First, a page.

Photos of galaxies always startle me. That’s not only because they are beautiful and vast, but because they appear so similar to the formation of a child in the womb. Like me, perhaps you have wondered, “What is God forming out there in space?” “What will it be when He finishes?”
Thursday, August 11, 2016
Monday, May 16, 2016
Part I, Part II, Part III or Part IV.
Section D: Special Concerns or Circumstances in End-of-Life PlanningThis section of "Living Faithfully in End of Life Decisions" caused me at times to say an enthusiastic, "Yes!" and at other times to be disturbed, discomforted, but only rarely to desire an addition or change to the text. Here the sticky wickets of end of life conversations abide—the things we ought, but rarely do, talk through in our communities of faith.
Hospice & Palliative Care: “two evolving options.”
As use of technology increases at end of life patients spend longer periods of time in medical facilities at the end of life. At the same time 80% of people, according to the pastoral guidebook for end of life ministry being proposed to the 222nd General Assembly of the PCUSA, express a preference for dying at home. Hospice makes that possible.
The goal of medical care is to “cure illness or extend life.” The guidebook points out that in efforts to achieve that goal sometimes medical treatments mean that quality of life in the present is sacrificed for more time later on. Hospice, as an alternative, helps those with terminal illness enjoy life to the fullest in the present while relieving pain and promoting awareness for as long as possible. This is helpful information, not only for pastors, but for families seeking to understand what it means to put a loved one into hospice.
Wednesday, May 11, 2016
I am not a pastor, but I found this part of the paper to be educational and helpful. I found little to criticise so will summarize with few words of response (italics).
Section B of the End of Life Pastor’s Guide explores two key questions pastors may have about their role in supporting congregation members making end of life decisions in the healthcare environment. The first question posed for pastors is: “What does it mean to live faithfully and die well, and how can I contribute to this task as a spiritual leader?” At the end of Part II in this blog series I complained that I had yet to find the distinctive voice of the Christian church—that hope of eternal life we hold even as our physical lives end. I am so glad I continued reading because I did find that hope expressed in this part of the paper. Here is my attempt at a summary.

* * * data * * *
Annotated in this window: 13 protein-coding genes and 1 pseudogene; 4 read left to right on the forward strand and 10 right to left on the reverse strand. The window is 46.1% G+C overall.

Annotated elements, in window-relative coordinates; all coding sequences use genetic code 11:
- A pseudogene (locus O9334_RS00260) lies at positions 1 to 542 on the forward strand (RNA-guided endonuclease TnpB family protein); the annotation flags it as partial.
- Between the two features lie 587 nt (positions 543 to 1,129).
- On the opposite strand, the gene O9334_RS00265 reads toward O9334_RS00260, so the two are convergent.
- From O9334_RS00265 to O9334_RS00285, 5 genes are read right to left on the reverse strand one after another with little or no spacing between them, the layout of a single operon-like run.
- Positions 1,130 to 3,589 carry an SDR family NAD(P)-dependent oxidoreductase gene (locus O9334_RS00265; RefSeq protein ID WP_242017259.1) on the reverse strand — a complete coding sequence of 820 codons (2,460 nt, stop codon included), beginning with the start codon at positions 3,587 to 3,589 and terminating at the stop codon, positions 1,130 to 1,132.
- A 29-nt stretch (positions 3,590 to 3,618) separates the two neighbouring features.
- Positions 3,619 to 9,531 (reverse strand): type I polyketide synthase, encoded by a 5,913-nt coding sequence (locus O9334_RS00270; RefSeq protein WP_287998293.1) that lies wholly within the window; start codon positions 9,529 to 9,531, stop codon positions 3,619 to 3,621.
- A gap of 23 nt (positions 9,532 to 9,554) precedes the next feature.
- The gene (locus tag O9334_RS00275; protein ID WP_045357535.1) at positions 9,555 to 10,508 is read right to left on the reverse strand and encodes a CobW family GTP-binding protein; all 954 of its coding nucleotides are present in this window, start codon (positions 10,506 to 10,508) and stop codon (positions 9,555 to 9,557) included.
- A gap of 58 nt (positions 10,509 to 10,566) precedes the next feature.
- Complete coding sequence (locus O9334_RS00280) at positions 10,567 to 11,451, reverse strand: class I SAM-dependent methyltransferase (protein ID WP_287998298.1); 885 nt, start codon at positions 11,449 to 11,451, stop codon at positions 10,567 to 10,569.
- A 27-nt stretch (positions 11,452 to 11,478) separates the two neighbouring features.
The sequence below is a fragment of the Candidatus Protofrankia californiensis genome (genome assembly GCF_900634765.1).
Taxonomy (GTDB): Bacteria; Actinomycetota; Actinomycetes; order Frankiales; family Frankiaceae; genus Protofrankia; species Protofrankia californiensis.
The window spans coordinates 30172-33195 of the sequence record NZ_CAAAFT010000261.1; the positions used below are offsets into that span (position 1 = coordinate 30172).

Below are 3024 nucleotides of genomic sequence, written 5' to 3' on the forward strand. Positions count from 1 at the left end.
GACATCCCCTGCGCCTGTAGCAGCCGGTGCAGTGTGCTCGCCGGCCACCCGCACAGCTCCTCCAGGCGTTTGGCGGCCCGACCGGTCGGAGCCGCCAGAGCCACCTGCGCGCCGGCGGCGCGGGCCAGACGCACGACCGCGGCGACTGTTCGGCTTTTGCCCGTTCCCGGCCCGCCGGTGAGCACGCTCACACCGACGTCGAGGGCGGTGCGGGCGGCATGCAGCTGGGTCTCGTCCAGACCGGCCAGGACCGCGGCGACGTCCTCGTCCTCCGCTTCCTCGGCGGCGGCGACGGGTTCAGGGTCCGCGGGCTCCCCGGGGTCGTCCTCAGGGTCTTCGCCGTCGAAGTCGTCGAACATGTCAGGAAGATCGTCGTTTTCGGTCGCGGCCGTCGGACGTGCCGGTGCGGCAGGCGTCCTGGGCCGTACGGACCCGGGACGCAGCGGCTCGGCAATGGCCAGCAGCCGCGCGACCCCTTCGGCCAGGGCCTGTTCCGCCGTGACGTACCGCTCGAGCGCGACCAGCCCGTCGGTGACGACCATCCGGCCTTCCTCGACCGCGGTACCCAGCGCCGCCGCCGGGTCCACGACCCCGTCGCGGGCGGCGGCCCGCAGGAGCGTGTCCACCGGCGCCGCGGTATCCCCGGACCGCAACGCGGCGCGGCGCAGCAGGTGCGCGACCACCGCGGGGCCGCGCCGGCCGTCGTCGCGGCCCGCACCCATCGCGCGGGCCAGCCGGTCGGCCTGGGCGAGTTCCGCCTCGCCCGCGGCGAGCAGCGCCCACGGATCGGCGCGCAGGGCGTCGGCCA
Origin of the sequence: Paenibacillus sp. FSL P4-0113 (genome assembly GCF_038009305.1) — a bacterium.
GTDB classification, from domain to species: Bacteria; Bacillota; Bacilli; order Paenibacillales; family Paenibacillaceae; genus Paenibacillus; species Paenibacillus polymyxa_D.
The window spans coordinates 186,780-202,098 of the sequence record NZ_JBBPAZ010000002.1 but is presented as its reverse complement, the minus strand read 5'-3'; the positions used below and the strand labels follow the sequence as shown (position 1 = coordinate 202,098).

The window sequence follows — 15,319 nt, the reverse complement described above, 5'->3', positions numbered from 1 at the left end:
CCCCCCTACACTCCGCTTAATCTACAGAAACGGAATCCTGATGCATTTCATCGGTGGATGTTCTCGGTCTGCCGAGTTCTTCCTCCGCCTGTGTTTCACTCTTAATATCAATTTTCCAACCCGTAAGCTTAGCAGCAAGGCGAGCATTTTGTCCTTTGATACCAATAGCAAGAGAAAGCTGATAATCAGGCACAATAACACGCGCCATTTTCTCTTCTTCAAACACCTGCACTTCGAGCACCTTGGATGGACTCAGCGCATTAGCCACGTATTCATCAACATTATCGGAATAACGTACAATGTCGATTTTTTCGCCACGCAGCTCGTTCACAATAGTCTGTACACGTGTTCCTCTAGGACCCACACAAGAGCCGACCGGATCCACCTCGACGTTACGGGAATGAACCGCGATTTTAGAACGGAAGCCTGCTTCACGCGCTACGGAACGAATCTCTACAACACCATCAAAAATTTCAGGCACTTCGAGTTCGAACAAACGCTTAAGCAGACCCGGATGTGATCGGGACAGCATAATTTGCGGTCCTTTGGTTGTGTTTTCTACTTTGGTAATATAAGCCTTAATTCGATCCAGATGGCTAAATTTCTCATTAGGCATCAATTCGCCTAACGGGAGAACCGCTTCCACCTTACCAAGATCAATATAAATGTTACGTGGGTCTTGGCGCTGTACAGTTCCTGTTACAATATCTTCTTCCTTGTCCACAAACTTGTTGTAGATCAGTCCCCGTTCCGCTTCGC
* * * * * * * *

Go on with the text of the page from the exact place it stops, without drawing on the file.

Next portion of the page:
“All persons are beloved by God, . . .and “become whole by God’s grace in spite of whatever diseases or disabilities we have.” For that reason, pastors should “advocate for equal treatment of persons without discrimination based on limitations or disabilities.”
Friday, April 22, 2016
This is Part II in a seven-part blog series analyzing a resolution coming to the PCUSA General Assembly on the end of life. The paper titled, “Abiding Presence: Living Faithfully in End of Life Decisions,” forms the rationale of the resolution and is offered to the church as a pastoral guide to end of life conversation. Part I can be found here.
Part II The Introduction and Contextual Settings
I’m convinced that nothing can separate us from God’s love in Christ Jesus our Lord: not death or life, not angels or rulers, not present things or future things, not powers or height or depth, or any other thing that is created. (Romans 8:38-39)
I love that this “handbook for caregivers,” opens with this scripture. God’s presence with us in our dying is a theme in the title, “Abiding Presence: Living Faithfully in End of Life Decisions.” I hope to find that theme continued throughout the paper along with the importance of our faithful response to God at the end of life.
“How do I want the end of my life to be?” (emphasis mine) This is the first, and probably not the best, question in the rationale of the resolution being considered for approval at the PCUSA GA in June. A better question for the church follows: “How do we best claim and practice the presence of Christ and the hope of resurrection at the end of life?” Now that’s a conversation starter for the church! It is a question worthy of discussion by the highest governing body of our denomination. I hope that time will be given for substantial consideration of this important topic both at GA and in our local congregations.
Wednesday, April 13, 2016
The Advisory Committee on Social Witness Policy has sent a resolution (Item 11-14) for commissioner approval to the Presbyterian Church (USA) 222nd General Assembly meeting in Portland, Oregon June 18-25, 2016. The resolution includes a pastoral guidebook, a statement of affirmation, and recommendations for conversation and advocacy. It’s long—49 pages—but the subject is critically important for human lives and so it what the church says about life at its end matters, just as what the church says about life in the womb is of critical importance. So, I am taking a literal and figurative big breath and plunging into a blog series to analyze this piece of business coming to the PCUSA with both potential and pitfall.
Here is my working outline for a seven-part series I am calling “End of Life pastoral guidebook holds potential and pitfall.” Part one begins below the outline.
1. Overview of the Recommendations and the Affirmation
5. Special concerns: Those with disabilities, the terminally ill, pregnant women
6. The appendices
7. PPL’s analysis and concerns